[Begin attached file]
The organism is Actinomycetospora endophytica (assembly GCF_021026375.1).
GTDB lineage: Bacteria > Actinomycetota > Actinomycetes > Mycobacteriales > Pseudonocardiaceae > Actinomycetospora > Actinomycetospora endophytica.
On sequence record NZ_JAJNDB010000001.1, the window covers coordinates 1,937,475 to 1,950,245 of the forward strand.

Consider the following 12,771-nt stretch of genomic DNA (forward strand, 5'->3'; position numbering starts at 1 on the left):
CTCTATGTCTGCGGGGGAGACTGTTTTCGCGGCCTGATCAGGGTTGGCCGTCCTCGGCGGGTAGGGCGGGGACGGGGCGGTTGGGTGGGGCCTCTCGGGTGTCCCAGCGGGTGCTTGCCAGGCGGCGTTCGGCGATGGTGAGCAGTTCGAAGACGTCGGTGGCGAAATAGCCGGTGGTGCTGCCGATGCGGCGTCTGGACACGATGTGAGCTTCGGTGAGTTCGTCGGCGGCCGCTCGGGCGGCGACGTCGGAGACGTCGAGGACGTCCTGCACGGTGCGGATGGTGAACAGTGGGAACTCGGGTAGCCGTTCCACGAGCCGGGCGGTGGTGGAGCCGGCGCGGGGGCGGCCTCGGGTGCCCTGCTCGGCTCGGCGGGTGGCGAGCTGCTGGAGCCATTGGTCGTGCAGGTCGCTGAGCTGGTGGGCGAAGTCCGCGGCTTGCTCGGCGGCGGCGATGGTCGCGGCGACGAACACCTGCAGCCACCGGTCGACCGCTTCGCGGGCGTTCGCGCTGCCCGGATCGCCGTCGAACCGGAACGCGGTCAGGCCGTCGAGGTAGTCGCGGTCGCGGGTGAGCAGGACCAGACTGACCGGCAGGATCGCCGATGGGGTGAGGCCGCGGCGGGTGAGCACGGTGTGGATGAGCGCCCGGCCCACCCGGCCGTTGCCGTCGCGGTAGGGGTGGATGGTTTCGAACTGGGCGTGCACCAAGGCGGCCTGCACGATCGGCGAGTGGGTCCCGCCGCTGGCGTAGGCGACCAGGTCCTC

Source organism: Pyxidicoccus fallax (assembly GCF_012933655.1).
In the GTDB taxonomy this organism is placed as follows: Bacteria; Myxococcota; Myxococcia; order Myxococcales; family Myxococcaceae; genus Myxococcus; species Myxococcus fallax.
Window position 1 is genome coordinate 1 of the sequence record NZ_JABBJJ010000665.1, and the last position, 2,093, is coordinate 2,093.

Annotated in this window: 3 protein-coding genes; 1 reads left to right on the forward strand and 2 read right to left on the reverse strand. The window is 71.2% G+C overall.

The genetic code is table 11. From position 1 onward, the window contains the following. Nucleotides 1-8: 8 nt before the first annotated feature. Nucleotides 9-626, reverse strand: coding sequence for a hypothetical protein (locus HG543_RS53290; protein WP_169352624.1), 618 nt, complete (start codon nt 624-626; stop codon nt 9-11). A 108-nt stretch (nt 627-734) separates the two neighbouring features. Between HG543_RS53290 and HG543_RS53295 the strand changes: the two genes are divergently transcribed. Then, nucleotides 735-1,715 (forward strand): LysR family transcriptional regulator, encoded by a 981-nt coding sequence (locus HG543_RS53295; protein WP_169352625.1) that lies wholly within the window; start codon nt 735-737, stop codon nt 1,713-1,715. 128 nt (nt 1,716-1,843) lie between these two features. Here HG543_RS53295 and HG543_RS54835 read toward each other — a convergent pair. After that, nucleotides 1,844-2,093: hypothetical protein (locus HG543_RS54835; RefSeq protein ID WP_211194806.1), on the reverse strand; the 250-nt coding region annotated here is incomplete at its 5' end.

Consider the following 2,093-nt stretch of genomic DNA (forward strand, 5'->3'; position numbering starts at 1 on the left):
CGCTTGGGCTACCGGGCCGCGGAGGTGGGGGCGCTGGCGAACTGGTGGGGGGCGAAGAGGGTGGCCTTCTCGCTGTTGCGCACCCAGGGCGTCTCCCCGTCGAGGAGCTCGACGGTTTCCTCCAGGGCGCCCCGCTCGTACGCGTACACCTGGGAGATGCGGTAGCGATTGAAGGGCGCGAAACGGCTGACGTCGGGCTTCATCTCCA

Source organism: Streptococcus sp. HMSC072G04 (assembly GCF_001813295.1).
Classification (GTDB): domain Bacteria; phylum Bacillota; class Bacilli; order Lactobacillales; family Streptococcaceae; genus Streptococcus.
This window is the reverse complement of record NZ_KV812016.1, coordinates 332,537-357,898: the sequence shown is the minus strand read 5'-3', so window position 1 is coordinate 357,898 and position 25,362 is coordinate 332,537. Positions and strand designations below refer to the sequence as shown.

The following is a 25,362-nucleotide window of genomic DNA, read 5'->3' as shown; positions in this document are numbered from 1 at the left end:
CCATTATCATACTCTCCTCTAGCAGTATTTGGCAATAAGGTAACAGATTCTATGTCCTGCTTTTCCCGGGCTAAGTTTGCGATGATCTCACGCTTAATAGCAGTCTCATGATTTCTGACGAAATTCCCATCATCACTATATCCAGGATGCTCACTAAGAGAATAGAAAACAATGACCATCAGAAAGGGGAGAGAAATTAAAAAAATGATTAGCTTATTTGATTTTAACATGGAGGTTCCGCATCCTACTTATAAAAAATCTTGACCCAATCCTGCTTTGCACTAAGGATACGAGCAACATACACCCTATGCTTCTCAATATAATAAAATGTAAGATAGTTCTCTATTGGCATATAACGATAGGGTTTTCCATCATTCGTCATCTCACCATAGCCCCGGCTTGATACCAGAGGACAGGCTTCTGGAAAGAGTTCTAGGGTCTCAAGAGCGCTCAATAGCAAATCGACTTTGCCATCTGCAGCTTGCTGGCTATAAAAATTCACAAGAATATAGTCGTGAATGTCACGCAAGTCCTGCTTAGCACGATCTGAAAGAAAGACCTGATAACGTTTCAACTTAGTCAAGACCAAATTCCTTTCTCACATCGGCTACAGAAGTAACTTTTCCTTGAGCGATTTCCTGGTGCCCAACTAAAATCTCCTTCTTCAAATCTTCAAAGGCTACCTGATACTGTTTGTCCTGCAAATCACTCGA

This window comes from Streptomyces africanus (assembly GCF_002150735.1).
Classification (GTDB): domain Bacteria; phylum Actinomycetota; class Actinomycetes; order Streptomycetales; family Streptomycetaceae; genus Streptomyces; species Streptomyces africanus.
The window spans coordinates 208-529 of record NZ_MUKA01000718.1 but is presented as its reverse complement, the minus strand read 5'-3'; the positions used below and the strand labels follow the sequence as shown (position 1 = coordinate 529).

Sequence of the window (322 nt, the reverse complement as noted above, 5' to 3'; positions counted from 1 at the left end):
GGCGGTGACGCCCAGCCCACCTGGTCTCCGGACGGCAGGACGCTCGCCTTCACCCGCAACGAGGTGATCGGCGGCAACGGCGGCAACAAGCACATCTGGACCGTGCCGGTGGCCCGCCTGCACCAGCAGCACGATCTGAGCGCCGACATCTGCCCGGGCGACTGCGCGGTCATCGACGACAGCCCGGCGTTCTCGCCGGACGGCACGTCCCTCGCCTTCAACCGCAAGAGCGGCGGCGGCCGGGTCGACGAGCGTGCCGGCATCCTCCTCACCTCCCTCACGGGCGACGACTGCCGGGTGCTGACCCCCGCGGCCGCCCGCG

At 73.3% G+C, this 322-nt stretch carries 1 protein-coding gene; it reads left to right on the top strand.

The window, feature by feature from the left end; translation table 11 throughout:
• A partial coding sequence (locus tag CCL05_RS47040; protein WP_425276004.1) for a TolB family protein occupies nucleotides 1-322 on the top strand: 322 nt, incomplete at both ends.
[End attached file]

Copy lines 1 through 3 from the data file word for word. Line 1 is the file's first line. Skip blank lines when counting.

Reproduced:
The organism is Actinomycetospora endophytica (assembly GCF_021026375.1).
GTDB lineage: Bacteria > Actinomycetota > Actinomycetes > Mycobacteriales > Pseudonocardiaceae > Actinomycetospora > Actinomycetospora endophytica.
On sequence record NZ_JAJNDB010000001.1, the window covers coordinates 1,937,475 to 1,950,245 of the forward strand.